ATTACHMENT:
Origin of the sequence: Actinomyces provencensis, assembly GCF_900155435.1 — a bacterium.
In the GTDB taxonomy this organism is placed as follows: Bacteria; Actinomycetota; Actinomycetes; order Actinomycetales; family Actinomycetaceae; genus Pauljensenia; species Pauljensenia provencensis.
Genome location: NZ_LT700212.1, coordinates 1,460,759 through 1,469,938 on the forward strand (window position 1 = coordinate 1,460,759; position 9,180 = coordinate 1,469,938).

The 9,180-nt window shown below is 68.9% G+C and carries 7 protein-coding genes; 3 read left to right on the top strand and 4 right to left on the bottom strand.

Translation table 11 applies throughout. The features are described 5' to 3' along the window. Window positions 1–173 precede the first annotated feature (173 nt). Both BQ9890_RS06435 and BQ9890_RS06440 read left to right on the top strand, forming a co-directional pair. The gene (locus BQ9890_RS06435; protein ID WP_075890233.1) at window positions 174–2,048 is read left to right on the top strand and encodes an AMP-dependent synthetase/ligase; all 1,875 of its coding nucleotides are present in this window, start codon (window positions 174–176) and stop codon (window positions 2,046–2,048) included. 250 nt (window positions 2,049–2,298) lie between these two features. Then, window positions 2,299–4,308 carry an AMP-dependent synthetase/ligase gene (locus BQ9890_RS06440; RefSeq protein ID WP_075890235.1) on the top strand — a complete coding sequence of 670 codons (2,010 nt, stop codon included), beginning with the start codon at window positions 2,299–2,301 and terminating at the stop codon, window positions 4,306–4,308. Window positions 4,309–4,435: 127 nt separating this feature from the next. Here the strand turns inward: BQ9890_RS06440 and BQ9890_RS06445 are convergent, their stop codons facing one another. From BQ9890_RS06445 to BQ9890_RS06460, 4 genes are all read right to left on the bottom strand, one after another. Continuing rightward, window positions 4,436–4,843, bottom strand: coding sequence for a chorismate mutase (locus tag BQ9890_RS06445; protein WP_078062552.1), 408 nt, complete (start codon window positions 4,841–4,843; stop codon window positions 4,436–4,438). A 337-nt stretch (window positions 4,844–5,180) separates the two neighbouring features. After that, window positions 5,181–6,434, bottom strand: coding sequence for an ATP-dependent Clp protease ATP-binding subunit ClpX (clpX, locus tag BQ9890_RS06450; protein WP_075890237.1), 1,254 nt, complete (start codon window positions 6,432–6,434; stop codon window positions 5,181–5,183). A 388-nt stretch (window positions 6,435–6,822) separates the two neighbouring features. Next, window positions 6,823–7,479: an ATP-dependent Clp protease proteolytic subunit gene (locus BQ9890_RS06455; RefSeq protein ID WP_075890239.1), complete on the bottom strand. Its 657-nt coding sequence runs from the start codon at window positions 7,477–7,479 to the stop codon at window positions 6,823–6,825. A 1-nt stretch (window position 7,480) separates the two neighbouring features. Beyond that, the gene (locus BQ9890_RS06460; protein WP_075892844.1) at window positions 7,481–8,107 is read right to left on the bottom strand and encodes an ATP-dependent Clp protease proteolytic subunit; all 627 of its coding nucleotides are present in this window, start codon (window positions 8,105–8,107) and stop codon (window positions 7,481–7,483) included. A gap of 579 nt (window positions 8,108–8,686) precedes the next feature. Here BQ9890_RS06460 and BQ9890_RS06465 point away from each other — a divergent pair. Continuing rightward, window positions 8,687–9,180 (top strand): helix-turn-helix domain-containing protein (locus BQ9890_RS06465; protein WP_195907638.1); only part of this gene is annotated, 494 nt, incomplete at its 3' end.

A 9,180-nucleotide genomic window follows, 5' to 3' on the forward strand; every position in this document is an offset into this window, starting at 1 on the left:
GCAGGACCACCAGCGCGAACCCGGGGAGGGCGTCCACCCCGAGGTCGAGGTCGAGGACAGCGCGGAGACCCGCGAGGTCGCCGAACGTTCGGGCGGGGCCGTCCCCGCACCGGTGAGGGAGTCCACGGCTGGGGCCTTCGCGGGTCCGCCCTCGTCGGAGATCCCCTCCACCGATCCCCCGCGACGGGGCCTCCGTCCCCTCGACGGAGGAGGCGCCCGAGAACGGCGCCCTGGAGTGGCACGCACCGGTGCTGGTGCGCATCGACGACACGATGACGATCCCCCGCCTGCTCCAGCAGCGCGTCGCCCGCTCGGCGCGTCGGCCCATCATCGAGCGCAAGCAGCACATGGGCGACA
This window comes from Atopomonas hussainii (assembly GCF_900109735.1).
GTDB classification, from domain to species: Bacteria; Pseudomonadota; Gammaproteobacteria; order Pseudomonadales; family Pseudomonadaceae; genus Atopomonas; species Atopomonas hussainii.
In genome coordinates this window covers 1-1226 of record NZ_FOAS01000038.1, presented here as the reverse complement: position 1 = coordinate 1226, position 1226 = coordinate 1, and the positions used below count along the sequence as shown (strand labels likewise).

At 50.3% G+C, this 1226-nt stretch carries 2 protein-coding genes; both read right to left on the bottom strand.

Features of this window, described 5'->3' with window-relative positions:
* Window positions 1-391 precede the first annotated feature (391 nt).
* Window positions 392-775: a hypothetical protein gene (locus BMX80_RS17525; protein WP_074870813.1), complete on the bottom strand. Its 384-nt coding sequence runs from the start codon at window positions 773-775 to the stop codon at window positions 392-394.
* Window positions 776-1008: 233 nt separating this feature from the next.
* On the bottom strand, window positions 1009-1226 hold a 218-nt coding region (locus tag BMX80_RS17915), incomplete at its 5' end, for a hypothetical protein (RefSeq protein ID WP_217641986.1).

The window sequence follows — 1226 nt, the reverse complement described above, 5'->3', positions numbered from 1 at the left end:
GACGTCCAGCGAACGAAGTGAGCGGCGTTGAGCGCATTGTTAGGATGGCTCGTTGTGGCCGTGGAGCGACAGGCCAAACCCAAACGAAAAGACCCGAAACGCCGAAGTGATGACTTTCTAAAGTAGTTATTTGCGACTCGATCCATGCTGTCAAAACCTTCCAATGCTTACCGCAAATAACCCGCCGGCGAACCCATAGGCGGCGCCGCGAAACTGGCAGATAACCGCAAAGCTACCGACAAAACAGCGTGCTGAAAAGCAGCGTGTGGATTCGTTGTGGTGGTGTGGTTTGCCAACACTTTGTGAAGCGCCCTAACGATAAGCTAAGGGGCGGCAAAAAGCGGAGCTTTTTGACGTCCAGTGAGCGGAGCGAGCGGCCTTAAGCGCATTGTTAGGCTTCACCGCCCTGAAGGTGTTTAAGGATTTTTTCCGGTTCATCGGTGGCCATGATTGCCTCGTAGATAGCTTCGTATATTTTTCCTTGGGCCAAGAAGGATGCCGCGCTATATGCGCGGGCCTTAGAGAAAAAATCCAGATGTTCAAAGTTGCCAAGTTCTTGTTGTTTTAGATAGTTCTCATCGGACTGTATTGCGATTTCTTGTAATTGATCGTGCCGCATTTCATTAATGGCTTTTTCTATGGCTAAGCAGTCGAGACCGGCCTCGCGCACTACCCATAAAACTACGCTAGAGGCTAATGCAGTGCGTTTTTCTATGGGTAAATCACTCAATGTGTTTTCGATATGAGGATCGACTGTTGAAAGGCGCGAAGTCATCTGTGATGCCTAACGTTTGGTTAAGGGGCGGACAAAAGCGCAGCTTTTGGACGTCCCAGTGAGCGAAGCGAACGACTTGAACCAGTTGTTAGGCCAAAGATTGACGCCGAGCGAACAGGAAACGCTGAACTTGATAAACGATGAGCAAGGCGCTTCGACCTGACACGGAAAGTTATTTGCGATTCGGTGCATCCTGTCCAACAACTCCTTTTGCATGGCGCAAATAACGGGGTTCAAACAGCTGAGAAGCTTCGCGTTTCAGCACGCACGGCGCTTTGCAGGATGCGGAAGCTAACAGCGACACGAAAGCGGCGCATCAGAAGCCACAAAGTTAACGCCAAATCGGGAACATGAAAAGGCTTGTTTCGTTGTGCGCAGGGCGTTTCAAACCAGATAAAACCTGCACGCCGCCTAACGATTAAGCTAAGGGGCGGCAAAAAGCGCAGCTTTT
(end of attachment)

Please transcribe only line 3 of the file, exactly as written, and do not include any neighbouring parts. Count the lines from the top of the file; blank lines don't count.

Genome location: NZ_LT700212.1, coordinates 1,460,759 through 1,469,938 on the forward strand (window position 1 = coordinate 1,460,759; position 9,180 = coordinate 1,469,938).